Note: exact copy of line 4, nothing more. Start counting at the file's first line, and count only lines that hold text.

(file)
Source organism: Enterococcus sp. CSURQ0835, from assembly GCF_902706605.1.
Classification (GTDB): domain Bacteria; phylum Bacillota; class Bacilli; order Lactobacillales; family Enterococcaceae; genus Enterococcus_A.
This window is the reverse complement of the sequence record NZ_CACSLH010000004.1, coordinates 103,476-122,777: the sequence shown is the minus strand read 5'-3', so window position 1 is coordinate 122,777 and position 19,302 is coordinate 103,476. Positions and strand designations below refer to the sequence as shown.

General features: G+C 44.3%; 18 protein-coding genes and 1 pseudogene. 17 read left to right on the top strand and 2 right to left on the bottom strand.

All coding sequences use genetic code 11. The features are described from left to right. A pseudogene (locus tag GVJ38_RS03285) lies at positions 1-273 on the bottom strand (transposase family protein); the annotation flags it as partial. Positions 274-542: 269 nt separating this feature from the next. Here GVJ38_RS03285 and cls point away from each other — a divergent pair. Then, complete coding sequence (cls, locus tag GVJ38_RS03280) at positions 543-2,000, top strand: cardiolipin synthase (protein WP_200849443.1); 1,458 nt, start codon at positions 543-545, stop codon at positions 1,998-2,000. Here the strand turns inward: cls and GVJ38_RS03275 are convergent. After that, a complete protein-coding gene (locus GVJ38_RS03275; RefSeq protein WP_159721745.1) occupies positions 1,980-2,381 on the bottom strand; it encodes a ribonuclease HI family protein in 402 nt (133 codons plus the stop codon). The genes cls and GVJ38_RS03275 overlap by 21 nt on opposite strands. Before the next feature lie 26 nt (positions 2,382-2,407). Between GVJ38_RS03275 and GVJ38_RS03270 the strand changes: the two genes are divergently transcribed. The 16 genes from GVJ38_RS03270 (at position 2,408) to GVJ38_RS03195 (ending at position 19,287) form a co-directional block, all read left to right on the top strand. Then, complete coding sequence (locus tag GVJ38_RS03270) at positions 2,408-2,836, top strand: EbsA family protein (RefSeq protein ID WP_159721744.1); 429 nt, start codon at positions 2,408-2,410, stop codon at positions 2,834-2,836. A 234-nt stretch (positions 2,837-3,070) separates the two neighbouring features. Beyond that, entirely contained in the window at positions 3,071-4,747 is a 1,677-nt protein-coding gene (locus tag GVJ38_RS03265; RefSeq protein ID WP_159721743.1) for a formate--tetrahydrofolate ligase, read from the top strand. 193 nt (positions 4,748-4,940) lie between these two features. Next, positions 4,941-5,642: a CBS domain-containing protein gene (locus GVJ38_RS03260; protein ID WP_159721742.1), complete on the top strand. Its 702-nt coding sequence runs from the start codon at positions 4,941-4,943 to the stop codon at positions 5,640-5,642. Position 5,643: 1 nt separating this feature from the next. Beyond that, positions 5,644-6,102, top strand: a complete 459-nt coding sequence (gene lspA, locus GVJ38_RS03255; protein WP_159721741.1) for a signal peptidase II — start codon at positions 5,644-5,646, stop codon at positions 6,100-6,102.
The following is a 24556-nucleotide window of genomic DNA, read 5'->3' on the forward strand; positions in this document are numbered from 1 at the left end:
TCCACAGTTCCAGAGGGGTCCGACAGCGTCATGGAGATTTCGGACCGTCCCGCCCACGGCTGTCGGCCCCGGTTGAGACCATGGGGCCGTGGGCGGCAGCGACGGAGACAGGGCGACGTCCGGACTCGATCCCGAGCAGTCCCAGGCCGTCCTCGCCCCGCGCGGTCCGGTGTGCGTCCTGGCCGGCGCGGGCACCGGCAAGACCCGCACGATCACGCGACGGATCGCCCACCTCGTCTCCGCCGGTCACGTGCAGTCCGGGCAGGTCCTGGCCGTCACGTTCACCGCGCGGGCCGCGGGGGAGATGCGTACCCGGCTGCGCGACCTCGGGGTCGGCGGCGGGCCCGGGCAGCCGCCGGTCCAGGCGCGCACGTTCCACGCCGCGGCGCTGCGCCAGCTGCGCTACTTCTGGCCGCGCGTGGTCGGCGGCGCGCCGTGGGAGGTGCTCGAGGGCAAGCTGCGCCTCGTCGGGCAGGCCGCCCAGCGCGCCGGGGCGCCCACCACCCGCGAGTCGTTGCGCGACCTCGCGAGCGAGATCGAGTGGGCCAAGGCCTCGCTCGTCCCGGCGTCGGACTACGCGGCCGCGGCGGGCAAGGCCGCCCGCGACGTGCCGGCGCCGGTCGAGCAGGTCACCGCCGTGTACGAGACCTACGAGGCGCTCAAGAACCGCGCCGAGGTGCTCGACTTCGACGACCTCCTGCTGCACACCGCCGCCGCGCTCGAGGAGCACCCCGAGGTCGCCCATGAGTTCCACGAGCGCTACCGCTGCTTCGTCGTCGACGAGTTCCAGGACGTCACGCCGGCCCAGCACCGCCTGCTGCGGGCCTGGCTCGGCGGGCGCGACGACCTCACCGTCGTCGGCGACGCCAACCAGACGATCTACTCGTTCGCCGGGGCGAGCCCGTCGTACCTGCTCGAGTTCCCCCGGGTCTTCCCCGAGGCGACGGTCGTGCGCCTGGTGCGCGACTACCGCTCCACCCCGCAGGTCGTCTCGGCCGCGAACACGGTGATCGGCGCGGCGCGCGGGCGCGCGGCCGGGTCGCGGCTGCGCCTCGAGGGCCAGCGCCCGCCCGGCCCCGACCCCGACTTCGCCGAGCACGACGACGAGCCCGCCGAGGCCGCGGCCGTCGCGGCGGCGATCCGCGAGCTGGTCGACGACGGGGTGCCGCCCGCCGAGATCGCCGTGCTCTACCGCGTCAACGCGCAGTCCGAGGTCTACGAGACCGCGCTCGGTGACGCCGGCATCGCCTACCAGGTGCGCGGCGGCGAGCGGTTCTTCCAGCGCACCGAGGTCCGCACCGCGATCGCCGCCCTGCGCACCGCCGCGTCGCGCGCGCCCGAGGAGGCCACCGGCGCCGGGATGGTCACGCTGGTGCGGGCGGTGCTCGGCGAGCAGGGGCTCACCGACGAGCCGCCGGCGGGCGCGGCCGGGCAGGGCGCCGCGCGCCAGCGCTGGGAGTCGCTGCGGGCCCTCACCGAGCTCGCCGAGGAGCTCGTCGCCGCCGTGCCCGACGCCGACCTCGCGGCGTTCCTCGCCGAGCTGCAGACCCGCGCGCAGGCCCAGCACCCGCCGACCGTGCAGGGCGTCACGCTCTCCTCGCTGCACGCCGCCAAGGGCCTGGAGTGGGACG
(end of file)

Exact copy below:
General features: G+C 44.3%; 18 protein-coding genes and 1 pseudogene. 17 read left to right on the top strand and 2 right to left on the bottom strand.